Online advertisers attacked by hackers

A hacking scheme designed to use online ads to send out Trojans has affected at least 10,000 Web sites, according to an executive with Finjan Inc.

It appears that a single gang is behind the attacks, since the malicious software it spreads is storing login and password details on one server in Spain, said Yuval Ben-Itzhak, chief technology officer if San Jose, Calif.-based Finjan. The vendor is trying to get the Internet service provider to shut it down, he said.

A Web server of an online advertising company that serves 14 million banner ads to other Web sites has also been hacked, Ben-Itzhak said. That means that the PC of anyone who visits a legitimate site hosting a malicious banner ad could potentially be infected if their computer isn’t patched, he said. “You can imagine the magnitude,” Ben-Itzhak said.

Ben-Itzhak declined to identify the company, but said Finjan contacted it last week about the problem. At least 10,000 other Web sites were serving up malicious code in December, although Finjan stopped counting, Ben-Itzhak said.

The latest problems show that the power of this particular hacking gang appears to be growing since it was identified early last year. At that time, Finjan said it found a number of Web servers that had been hacked in order to serve malicious code to visitors. The attackers used several methods to hide their tracks and infect a maximum number of PCs.

The attack is structured using JavaScript so that the malicious code is only served up once to a PC, which helps avoid repeated tests by security scanning services.

Further, hackers also record the IP (Internet Protocol) addresses of crawlers used by search engines and reputation services, which evaluate the risk in visiting certain Web sites. Those page requests are then served with legitimate content.

The JavaScript that starts the exploit also dynamically changes, which makes it more difficult to detect with security software, Finjan said. Once hacked, a Web server hosting hundreds of Web sites will serve up the attack code.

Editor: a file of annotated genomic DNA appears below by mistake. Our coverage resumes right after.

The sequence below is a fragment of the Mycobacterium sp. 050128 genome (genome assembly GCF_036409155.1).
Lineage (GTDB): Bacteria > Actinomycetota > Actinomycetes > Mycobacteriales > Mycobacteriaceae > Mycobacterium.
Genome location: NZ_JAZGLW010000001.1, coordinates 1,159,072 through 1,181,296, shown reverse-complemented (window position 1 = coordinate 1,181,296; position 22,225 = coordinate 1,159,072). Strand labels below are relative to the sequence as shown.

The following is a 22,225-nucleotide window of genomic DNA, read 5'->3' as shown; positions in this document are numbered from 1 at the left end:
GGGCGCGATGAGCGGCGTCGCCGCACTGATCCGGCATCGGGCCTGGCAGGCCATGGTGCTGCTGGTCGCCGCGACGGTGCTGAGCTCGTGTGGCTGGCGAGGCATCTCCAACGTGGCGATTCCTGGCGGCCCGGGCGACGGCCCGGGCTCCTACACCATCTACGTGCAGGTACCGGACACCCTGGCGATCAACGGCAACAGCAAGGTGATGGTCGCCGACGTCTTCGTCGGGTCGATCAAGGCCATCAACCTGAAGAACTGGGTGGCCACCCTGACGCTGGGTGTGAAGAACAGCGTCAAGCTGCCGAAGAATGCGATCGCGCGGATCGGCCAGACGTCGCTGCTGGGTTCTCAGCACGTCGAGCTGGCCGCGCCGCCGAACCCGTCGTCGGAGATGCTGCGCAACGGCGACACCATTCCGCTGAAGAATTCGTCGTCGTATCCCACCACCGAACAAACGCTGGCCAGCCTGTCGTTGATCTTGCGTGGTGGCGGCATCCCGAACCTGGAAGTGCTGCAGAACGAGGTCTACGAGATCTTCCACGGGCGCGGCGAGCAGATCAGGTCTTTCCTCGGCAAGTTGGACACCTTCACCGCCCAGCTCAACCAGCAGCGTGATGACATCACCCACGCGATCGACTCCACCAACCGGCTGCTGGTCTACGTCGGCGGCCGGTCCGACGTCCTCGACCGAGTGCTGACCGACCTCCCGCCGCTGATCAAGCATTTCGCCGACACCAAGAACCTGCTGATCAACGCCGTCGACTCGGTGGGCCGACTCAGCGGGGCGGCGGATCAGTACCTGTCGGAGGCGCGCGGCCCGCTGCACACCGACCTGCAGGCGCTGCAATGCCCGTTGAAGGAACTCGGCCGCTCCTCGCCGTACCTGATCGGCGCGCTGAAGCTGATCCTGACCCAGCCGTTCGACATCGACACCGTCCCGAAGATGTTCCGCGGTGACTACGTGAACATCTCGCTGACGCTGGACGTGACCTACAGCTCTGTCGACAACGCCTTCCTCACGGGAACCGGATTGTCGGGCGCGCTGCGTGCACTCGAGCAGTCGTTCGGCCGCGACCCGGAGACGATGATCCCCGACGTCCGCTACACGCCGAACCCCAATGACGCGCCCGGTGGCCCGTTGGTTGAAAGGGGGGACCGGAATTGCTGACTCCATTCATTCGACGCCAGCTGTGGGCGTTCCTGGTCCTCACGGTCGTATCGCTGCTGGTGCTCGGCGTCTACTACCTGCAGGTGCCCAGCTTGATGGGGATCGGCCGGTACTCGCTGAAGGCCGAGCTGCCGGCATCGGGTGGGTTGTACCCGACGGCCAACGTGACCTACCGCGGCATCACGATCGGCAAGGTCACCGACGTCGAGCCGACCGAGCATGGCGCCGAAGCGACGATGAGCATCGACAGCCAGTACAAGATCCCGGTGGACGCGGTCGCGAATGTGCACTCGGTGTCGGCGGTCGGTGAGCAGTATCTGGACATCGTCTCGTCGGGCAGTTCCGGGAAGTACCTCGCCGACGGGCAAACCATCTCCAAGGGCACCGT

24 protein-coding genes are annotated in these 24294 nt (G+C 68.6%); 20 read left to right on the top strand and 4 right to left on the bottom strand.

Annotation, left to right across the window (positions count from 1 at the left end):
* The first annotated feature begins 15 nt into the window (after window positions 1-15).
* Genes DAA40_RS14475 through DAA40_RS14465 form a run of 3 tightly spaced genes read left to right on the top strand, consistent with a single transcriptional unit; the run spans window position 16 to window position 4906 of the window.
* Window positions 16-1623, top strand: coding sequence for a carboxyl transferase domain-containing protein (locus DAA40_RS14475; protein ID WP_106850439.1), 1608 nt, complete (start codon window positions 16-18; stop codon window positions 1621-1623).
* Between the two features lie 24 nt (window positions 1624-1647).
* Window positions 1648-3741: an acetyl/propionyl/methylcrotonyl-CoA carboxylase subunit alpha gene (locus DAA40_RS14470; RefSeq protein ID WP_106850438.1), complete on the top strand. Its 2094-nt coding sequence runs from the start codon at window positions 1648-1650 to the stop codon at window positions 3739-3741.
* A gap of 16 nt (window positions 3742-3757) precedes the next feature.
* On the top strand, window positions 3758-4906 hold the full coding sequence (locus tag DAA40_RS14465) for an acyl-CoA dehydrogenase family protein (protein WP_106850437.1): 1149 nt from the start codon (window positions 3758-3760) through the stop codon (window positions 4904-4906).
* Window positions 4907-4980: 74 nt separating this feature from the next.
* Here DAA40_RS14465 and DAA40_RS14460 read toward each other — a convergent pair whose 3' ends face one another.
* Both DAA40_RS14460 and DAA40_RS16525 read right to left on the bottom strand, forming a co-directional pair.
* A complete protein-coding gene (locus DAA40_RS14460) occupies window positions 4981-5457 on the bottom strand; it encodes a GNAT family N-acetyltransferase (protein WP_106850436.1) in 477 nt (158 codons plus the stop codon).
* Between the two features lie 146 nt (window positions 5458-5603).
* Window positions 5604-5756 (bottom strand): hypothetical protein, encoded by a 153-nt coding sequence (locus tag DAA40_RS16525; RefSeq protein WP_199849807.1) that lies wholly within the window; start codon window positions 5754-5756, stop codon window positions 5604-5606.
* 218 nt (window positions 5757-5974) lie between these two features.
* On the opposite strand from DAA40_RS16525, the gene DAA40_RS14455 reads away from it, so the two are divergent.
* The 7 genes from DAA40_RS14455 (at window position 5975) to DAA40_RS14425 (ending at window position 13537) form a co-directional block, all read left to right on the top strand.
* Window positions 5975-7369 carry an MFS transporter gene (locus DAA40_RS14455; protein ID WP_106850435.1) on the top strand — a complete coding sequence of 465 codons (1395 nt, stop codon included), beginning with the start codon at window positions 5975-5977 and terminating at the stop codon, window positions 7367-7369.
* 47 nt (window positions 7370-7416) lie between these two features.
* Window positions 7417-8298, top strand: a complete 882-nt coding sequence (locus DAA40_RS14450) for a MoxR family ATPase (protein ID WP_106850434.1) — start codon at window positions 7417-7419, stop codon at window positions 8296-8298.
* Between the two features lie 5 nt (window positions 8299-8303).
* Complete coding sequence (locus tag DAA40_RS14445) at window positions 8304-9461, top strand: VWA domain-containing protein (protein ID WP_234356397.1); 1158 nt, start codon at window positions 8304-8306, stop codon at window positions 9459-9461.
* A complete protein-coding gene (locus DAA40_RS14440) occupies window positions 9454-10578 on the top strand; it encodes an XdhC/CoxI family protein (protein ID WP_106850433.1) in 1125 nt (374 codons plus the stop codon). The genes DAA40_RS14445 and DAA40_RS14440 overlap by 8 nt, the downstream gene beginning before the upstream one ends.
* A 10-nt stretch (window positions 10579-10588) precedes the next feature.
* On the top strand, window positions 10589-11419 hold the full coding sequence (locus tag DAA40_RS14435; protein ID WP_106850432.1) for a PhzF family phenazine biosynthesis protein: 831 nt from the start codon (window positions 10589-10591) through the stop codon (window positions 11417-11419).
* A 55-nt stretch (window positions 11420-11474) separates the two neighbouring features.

The code looks for at least 13 software vulnerabilities in order to place a Trojan horse program on the PC.

The hackers also regularly change the vulnerabilities that the attack looks for in order to increase the chances a computer can become infected, Ben-Itzhak said. After the PC is infected, the malware can start collecting data on the machine, such as documents and passwords. Finjan has dubbed the attack “random js Trojan.”

Finjan asserts that antivirus software isn’t as effective since the attack code can change so frequently. The company has a browser plug-in, called SecureBrowsing, that analyzes the content of a Web page as it’s being served, looking for traces of malicious code and then warning users. It also sells an enterprise-level appliance with scanning technology.

Finjan isn’t the only company with that kind of technology. Exploit Prevention Labs, which was recently acquired by security company AVG, also has a product called LinkScanner that analyzes Web page content for malware, and McAfee has a service called SiteAdvisor that ranks the health of a Web site. All three companies offer free versions of their products.

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